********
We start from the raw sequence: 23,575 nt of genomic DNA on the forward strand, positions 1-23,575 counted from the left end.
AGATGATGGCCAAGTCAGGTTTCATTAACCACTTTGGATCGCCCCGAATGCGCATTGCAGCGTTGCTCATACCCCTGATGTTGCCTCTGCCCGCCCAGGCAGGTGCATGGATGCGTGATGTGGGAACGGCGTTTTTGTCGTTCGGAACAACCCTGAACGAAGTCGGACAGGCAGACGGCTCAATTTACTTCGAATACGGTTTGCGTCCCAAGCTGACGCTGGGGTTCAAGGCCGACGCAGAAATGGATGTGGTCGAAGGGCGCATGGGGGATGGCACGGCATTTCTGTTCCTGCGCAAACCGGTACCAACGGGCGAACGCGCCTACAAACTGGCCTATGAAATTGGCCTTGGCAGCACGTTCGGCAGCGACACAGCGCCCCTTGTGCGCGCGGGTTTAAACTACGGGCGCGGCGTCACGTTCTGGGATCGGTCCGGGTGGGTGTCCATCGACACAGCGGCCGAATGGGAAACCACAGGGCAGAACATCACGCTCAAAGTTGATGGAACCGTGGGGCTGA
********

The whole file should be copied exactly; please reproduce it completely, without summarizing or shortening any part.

We start from the raw sequence: 23,575 nt of genomic DNA on the forward strand, positions 1-23,575 counted from the left end.
AGATGATGGCCAAGTCAGGTTTCATTAACCACTTTGGATCGCCCCGAATGCGCATTGCAGCGTTGCTCATACCCCTGATGTTGCCTCTGCCCGCCCAGGCAGGTGCATGGATGCGTGATGTGGGAACGGCGTTTTTGTCGTTCGGAACAACCCTGAACGAAGTCGGACAGGCAGACGGCTCAATTTACTTCGAATACGGTTTGCGTCCCAAGCTGACGCTGGGGTTCAAGGCCGACGCAGAAATGGATGTGGTCGAAGGGCGCATGGGGGATGGCACGGCATTTCTGTTCCTGCGCAAACCGGTACCAACGGGCGAACGCGCCTACAAACTGGCCTATGAAATTGGCCTTGGCAGCACGTTCGGCAGCGACACAGCGCCCCTTGTGCGCGCGGGTTTAAACTACGGGCGCGGCGTCACGTTCTGGGATCGGTCCGGGTGGGTGTCCATCGACACAGCGGCCGAATGGGAAACCACAGGGCAGAACATCACGCTCAAAGTTGATGGAACCGTGGGGCTGA